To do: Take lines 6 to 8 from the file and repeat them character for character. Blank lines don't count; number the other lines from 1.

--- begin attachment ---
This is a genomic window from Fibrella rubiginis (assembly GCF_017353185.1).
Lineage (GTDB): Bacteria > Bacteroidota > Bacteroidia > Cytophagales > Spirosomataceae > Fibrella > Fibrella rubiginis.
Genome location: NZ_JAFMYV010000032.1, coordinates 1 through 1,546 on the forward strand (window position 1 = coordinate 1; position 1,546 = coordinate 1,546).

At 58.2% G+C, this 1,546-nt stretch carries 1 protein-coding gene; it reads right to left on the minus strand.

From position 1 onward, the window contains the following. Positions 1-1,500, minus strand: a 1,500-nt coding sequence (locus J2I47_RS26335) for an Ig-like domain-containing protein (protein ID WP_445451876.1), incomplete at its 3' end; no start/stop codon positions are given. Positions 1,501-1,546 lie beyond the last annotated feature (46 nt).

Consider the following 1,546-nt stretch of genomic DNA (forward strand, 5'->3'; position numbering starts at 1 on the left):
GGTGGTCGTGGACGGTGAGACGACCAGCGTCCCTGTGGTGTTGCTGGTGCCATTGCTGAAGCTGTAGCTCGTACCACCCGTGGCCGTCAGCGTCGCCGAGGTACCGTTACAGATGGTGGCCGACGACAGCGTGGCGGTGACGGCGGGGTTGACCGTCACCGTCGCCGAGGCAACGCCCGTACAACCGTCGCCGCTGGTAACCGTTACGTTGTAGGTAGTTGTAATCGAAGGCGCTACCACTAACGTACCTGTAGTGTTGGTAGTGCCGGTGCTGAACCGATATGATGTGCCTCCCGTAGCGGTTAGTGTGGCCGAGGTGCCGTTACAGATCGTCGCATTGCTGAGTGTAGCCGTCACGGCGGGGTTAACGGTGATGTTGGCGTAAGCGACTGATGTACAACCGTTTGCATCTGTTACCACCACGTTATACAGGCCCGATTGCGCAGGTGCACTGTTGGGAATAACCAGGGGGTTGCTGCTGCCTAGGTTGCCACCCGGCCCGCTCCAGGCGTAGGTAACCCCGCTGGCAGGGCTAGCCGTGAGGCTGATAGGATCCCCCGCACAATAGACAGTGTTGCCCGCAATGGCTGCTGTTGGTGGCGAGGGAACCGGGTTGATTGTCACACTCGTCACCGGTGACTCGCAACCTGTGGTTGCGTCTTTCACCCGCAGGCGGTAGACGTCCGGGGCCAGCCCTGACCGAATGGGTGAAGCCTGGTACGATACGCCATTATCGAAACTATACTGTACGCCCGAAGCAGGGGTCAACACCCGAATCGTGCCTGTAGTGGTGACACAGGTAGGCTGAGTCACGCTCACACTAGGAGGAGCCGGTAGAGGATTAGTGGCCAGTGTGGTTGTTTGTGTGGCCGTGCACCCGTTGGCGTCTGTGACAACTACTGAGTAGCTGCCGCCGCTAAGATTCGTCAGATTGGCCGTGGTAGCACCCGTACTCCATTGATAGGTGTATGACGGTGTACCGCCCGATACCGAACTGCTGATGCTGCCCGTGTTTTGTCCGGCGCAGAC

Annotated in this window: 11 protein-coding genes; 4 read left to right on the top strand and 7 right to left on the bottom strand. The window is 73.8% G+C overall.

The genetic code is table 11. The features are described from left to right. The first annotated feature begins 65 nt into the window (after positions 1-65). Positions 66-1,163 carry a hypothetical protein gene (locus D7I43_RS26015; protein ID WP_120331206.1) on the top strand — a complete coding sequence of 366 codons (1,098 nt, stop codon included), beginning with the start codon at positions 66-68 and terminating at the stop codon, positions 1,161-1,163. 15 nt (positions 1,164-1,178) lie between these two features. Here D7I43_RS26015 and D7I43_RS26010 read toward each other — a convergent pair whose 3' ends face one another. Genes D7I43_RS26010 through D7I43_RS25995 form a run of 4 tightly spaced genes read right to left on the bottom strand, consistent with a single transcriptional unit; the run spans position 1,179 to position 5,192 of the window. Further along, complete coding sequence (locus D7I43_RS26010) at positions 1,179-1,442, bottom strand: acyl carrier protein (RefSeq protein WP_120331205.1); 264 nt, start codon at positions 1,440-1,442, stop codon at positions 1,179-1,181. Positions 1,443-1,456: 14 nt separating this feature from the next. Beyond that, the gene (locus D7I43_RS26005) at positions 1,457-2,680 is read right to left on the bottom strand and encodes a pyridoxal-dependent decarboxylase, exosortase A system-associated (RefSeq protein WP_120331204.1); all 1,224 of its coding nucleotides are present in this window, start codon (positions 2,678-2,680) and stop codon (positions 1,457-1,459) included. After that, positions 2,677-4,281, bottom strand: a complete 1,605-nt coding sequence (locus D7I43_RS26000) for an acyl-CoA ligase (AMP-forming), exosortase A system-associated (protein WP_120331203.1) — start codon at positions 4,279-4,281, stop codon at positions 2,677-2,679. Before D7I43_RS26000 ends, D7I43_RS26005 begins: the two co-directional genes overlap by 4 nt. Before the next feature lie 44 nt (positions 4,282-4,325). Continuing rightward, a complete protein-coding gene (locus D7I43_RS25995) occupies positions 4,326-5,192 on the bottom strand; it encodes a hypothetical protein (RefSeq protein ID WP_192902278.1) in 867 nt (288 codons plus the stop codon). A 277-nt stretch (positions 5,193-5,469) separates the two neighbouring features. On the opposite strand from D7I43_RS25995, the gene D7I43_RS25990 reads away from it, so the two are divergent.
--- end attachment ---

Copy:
Consider the following 1,546-nt stretch of genomic DNA (forward strand, 5'->3'; position numbering starts at 1 on the left):
GGTGGTCGTGGACGGTGAGACGACCAGCGTCCCTGTGGTGTTGCTGGTGCCATTGCTGAAGCTGTAGCTCGTACCACCCGTGGCCGTCAGCGTCGCCGAGGTACCGTTACAGATGGTGGCCGACGACAGCGTGGCGGTGACGGCGGGGTTGACCGTCACCGTCGCCGAGGCAACGCCCGTACAACCGTCGCCGCTGGTAACCGTTACGTTGTAGGTAGTTGTAATCGAAGGCGCTACCACTAACGTACCTGTAGTGTTGGTAGTGCCGGTGCTGAACCGATATGATGTGCCTCCCGTAGCGGTTAGTGTGGCCGAGGTGCCGTTACAGATCGTCGCATTGCTGAGTGTAGCCGTCACGGCGGGGTTAACGGTGATGTTGGCGTAAGCGACTGATGTACAACCGTTTGCATCTGTTACCACCACGTTATACAGGCCCGATTGCGCAGGTGCACTGTTGGGAATAACCAGGGGGTTGCTGCTGCCTAGGTTGCCACCCGGCCCGCTCCAGGCGTAGGTAACCCCGCTGGCAGGGCTAGCCGTGAGGCTGATAGGATCCCCCGCACAATAGACAGTGTTGCCCGCAATGGCTGCTGTTGGTGGCGAGGGAACCGGGTTGATTGTCACACTCGTCACCGGTGACTCGCAACCTGTGGTTGCGTCTTTCACCCGCAGGCGGTAGACGTCCGGGGCCAGCCCTGACCGAATGGGTGAAGCCTGGTACGATACGCCATTATCGAAACTATACTGTACGCCCGAAGCAGGGGTCAACACCCGAATCGTGCCTGTAGTGGTGACACAGGTAGGCTGAGTCACGCTCACACTAGGAGGAGCCGGTAGAGGATTAGTGGCCAGTGTGGTTGTTTGTGTGGCCGTGCACCCGTTGGCGTCTGTGACAACTACTGAGTAGCTGCCGCCGCTAAGATTCGTCAGATTGGCCGTGGTAGCACCCGTACTCCATTGATAGGTGTATGACGGTGTACCGCCCGATACCGAACTGCTGATGCTGCCCGTGTTTTGTCCGGCGCAGAC

Annotated in this window: 11 protein-coding genes; 4 read left to right on the top strand and 7 right to left on the bottom strand. The window is 73.8% G+C overall.